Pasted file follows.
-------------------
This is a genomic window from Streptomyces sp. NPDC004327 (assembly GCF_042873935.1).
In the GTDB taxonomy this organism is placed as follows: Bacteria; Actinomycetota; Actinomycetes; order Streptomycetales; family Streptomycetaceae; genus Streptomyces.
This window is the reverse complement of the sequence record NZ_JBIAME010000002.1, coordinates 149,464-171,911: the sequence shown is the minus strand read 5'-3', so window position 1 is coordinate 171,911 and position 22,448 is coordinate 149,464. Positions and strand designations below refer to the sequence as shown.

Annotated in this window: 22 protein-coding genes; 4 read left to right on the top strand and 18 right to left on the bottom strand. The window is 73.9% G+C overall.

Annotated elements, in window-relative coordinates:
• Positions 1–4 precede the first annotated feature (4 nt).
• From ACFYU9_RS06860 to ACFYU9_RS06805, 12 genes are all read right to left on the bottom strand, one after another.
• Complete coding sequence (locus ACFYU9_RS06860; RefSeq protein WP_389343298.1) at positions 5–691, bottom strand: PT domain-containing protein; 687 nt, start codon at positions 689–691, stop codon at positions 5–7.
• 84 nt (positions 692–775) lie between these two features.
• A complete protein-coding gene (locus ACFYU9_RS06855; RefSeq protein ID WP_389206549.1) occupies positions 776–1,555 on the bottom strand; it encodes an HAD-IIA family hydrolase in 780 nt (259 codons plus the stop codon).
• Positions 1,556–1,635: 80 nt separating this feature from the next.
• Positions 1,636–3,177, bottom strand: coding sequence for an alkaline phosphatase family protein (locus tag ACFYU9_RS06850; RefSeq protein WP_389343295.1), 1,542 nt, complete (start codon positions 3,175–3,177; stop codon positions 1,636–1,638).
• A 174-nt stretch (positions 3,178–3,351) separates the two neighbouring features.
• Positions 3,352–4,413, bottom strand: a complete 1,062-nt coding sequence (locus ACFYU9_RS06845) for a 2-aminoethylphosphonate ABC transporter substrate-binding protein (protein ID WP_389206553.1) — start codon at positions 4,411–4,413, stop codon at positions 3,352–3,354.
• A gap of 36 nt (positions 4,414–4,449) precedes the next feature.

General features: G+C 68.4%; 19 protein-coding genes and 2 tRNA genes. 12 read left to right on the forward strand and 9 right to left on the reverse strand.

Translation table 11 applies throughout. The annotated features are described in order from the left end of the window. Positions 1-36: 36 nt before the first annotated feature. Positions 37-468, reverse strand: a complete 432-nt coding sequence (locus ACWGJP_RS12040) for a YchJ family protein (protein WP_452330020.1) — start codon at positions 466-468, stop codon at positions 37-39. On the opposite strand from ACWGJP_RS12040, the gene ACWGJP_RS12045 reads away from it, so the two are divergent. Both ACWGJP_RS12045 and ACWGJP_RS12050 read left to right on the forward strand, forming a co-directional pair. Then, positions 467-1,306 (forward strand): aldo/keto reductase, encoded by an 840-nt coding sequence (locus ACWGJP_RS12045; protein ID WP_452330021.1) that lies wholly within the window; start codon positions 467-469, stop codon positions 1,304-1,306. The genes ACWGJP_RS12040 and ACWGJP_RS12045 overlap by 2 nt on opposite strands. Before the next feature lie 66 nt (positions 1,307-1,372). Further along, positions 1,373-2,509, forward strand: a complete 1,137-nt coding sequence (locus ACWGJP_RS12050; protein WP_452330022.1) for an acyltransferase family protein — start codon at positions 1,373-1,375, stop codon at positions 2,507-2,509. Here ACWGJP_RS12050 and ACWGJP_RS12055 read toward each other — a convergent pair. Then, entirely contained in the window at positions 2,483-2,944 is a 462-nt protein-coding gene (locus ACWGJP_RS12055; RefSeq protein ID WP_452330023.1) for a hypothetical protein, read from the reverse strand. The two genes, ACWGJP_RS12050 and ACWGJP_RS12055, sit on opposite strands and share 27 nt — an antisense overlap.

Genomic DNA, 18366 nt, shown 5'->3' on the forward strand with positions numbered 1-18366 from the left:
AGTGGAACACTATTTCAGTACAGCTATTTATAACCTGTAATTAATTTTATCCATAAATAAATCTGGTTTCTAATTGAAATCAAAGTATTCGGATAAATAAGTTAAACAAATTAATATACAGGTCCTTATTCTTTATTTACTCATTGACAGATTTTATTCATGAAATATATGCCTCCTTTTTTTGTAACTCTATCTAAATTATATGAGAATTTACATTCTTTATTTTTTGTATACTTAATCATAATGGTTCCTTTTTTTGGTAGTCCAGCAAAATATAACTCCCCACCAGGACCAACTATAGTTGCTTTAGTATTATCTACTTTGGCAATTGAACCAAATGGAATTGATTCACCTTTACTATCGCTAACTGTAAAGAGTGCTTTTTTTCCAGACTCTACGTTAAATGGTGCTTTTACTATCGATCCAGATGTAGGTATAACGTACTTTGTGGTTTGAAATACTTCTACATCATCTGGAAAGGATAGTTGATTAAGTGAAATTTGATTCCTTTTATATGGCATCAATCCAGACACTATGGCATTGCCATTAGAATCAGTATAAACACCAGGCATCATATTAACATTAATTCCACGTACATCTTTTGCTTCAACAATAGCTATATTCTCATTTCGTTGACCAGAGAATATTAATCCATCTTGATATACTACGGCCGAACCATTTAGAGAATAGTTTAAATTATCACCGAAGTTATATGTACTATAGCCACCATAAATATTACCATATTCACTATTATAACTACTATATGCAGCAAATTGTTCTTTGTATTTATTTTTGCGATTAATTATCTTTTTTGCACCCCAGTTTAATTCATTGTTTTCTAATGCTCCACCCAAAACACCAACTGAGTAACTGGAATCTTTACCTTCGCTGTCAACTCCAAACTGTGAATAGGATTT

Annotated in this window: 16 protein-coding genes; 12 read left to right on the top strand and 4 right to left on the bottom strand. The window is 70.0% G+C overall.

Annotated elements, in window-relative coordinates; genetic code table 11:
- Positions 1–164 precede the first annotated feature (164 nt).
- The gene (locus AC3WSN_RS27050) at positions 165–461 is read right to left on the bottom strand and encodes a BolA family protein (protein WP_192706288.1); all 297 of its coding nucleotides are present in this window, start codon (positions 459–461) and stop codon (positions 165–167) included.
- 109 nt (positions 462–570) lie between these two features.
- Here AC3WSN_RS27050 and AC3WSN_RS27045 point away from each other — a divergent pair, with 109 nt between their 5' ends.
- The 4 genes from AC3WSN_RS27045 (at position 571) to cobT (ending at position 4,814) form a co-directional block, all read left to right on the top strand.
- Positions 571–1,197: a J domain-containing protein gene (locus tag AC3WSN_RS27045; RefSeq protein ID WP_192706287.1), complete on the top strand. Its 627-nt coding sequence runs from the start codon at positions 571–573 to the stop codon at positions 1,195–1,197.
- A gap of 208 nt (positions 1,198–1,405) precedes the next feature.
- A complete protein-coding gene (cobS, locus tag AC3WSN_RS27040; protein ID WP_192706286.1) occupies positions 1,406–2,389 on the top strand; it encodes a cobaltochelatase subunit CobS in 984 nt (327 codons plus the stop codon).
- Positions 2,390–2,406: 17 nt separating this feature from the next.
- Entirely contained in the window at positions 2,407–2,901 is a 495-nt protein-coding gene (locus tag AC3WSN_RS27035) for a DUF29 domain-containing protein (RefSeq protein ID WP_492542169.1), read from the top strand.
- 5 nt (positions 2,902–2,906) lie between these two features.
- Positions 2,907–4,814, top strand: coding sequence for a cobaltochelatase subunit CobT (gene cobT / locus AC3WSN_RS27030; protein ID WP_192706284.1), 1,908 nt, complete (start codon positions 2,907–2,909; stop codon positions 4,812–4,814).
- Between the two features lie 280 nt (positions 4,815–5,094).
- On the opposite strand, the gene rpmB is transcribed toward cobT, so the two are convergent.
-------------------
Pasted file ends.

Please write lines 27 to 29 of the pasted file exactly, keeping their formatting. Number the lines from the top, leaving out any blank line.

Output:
- Positions 571–1,197: a J domain-containing protein gene (locus tag AC3WSN_RS27045; RefSeq protein ID WP_192706287.1), complete on the top strand. Its 627-nt coding sequence runs from the start codon at positions 571–573 to the stop codon at positions 1,195–1,197.
- A gap of 208 nt (positions 1,198–1,405) precedes the next feature.
- A complete protein-coding gene (cobS, locus tag AC3WSN_RS27040; protein ID WP_192706286.1) occupies positions 1,406–2,389 on the top strand; it encodes a cobaltochelatase subunit CobS in 984 nt (327 codons plus the stop codon).